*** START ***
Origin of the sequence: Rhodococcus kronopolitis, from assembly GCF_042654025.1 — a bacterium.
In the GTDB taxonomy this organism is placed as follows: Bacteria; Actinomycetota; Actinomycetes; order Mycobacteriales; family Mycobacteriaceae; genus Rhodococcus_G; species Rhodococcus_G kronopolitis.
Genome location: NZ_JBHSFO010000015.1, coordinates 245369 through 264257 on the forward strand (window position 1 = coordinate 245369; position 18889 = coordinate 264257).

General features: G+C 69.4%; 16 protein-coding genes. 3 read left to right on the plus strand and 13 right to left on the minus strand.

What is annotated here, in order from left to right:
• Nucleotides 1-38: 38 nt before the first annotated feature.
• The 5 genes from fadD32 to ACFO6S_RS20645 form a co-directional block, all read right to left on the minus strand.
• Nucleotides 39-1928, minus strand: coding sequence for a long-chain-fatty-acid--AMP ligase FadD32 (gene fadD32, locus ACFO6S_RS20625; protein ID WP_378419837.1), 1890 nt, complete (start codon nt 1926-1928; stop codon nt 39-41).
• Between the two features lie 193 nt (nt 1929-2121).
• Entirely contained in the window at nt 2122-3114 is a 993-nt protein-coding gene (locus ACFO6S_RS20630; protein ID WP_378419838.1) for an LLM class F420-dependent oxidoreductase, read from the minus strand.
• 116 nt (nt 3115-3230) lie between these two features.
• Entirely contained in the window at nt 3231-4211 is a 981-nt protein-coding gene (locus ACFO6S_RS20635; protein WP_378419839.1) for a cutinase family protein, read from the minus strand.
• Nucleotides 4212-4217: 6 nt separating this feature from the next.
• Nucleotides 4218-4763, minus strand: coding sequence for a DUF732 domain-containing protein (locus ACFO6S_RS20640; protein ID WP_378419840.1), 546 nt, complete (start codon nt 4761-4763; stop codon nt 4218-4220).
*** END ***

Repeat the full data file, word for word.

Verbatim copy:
Origin of the sequence: Rhodococcus kronopolitis, from assembly GCF_042654025.1 — a bacterium.
In the GTDB taxonomy this organism is placed as follows: Bacteria; Actinomycetota; Actinomycetes; order Mycobacteriales; family Mycobacteriaceae; genus Rhodococcus_G; species Rhodococcus_G kronopolitis.
Genome location: NZ_JBHSFO010000015.1, coordinates 245369 through 264257 on the forward strand (window position 1 = coordinate 245369; position 18889 = coordinate 264257).

General features: G+C 69.4%; 16 protein-coding genes. 3 read left to right on the plus strand and 13 right to left on the minus strand.

What is annotated here, in order from left to right:
• Nucleotides 1-38: 38 nt before the first annotated feature.
• The 5 genes from fadD32 to ACFO6S_RS20645 form a co-directional block, all read right to left on the minus strand.
• Nucleotides 39-1928, minus strand: coding sequence for a long-chain-fatty-acid--AMP ligase FadD32 (gene fadD32, locus ACFO6S_RS20625; protein ID WP_378419837.1), 1890 nt, complete (start codon nt 1926-1928; stop codon nt 39-41).
• Between the two features lie 193 nt (nt 1929-2121).
• Entirely contained in the window at nt 2122-3114 is a 993-nt protein-coding gene (locus ACFO6S_RS20630; protein ID WP_378419838.1) for an LLM class F420-dependent oxidoreductase, read from the minus strand.
• 116 nt (nt 3115-3230) lie between these two features.
• Entirely contained in the window at nt 3231-4211 is a 981-nt protein-coding gene (locus ACFO6S_RS20635; protein WP_378419839.1) for a cutinase family protein, read from the minus strand.
• Nucleotides 4212-4217: 6 nt separating this feature from the next.
• Nucleotides 4218-4763, minus strand: coding sequence for a DUF732 domain-containing protein (locus ACFO6S_RS20640; protein ID WP_378419840.1), 546 nt, complete (start codon nt 4761-4763; stop codon nt 4218-4220).